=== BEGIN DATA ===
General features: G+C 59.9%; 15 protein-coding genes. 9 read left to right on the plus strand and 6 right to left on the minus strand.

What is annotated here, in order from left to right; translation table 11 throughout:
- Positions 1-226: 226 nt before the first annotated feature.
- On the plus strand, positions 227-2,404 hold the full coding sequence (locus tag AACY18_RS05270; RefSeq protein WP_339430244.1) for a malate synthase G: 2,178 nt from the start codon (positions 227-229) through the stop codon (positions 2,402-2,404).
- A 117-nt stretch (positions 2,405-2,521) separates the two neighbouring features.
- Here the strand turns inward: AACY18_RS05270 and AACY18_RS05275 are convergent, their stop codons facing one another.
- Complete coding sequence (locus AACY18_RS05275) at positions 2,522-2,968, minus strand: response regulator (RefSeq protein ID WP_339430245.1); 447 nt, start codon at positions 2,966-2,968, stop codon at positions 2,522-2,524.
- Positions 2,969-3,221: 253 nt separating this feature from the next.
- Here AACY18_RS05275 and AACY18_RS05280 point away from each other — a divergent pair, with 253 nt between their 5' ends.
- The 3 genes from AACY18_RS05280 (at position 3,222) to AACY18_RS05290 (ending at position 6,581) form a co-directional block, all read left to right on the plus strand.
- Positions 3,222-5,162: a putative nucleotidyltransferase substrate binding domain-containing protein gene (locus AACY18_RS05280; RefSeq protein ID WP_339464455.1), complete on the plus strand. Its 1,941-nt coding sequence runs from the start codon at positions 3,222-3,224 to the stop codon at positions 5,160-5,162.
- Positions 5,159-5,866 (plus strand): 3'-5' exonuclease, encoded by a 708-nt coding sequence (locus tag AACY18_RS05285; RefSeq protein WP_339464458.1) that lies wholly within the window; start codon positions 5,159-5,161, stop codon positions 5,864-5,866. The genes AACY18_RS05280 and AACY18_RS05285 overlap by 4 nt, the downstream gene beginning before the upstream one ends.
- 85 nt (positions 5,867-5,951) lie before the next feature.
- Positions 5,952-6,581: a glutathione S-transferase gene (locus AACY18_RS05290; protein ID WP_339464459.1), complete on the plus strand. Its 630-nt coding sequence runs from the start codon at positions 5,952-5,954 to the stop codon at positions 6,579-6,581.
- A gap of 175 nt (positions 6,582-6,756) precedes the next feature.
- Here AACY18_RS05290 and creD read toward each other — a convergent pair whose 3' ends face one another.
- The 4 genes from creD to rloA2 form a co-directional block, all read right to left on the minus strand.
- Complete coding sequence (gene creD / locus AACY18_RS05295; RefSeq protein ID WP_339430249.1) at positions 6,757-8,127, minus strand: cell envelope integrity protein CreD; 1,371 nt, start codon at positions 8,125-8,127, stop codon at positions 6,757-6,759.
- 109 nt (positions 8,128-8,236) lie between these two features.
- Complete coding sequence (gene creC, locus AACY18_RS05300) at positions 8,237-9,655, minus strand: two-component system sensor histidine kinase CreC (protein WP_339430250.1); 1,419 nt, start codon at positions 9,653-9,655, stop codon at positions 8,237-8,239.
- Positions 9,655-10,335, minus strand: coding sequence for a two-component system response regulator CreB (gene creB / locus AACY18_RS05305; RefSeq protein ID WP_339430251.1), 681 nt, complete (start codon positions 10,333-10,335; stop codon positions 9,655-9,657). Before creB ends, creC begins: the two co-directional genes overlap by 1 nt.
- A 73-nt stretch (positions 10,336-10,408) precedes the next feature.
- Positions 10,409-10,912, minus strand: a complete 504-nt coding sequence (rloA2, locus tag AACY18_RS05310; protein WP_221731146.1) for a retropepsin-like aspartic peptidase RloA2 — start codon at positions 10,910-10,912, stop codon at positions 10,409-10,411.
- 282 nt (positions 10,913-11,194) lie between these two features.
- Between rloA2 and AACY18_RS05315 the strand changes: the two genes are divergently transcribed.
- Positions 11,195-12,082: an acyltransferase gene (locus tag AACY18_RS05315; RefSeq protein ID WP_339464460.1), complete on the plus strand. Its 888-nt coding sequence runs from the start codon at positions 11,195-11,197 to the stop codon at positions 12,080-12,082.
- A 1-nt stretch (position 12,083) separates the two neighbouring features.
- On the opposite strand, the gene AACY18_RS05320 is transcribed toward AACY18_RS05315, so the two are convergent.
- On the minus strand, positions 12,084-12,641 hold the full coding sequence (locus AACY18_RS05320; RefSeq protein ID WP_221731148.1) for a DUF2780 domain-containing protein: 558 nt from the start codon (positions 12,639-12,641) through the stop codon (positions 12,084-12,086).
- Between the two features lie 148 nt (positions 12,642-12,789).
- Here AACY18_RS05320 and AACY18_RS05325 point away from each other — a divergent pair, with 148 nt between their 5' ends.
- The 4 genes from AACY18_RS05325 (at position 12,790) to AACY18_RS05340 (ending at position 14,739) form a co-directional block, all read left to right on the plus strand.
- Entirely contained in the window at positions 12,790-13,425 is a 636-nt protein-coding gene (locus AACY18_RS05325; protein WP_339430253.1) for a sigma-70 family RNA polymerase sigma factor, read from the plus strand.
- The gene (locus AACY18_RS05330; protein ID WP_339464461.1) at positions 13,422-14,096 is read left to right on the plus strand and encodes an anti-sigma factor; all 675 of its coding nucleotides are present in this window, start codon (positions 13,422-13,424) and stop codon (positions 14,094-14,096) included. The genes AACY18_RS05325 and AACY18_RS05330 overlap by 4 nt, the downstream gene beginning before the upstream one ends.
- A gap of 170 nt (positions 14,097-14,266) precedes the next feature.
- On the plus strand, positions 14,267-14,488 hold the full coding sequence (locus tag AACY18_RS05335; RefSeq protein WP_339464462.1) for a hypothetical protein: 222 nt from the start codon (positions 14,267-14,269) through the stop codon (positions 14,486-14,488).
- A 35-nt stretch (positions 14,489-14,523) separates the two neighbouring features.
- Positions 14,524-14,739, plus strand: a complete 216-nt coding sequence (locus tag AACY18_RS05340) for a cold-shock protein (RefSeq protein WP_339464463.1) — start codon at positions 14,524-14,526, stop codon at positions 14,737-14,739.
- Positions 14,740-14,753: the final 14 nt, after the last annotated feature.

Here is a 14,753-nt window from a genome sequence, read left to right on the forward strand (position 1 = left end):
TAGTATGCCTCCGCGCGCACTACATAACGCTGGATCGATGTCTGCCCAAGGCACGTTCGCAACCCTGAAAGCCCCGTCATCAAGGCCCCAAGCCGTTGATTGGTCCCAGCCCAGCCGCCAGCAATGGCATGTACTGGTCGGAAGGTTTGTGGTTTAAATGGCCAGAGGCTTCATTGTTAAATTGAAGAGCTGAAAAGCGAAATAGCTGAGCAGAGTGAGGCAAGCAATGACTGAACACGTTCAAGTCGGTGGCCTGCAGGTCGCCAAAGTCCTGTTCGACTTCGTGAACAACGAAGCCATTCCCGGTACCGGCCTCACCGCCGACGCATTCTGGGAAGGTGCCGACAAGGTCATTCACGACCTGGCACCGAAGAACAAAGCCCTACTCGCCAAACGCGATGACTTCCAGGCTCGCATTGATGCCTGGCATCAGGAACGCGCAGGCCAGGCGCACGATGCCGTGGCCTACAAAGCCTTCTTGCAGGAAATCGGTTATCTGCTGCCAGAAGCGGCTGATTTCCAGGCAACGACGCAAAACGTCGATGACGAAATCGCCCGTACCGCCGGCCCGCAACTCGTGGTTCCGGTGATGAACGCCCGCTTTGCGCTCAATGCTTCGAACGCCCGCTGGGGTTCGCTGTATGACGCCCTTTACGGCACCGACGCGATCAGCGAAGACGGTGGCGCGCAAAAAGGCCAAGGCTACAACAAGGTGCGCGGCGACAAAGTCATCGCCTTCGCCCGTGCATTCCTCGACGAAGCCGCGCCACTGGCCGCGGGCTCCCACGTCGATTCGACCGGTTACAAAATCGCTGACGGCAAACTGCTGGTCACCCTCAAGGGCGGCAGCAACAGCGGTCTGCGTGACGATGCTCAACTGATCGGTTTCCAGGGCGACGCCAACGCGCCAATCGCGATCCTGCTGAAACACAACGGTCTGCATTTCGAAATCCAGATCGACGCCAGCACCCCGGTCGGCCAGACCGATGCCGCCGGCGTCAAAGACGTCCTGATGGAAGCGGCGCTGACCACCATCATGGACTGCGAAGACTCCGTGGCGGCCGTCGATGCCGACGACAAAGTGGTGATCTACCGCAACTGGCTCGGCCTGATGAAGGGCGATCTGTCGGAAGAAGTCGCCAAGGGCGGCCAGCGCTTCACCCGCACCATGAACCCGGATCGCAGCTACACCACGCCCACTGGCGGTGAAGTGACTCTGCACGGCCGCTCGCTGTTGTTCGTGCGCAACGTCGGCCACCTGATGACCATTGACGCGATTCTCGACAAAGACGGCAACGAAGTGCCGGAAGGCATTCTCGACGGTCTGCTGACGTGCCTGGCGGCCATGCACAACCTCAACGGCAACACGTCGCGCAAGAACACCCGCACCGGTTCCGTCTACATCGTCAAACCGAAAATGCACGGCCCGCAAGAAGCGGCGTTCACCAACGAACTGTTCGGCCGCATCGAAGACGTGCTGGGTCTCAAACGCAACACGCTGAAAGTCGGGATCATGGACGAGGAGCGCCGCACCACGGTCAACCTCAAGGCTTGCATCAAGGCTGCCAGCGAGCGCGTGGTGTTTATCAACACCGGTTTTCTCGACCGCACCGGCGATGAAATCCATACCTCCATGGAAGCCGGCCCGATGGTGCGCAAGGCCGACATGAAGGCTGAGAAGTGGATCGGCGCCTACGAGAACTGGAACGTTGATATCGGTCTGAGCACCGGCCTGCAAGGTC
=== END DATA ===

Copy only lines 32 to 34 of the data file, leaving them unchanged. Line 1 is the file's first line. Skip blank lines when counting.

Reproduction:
- The 4 genes from AACY18_RS05325 (at position 12,790) to AACY18_RS05340 (ending at position 14,739) form a co-directional block, all read left to right on the plus strand.
- Entirely contained in the window at positions 12,790-13,425 is a 636-nt protein-coding gene (locus AACY18_RS05325; protein WP_339430253.1) for a sigma-70 family RNA polymerase sigma factor, read from the plus strand.
- The gene (locus AACY18_RS05330; protein ID WP_339464461.1) at positions 13,422-14,096 is read left to right on the plus strand and encodes an anti-sigma factor; all 675 of its coding nucleotides are present in this window, start codon (positions 13,422-13,424) and stop codon (positions 14,094-14,096) included. The genes AACY18_RS05325 and AACY18_RS05330 overlap by 4 nt, the downstream gene beginning before the upstream one ends.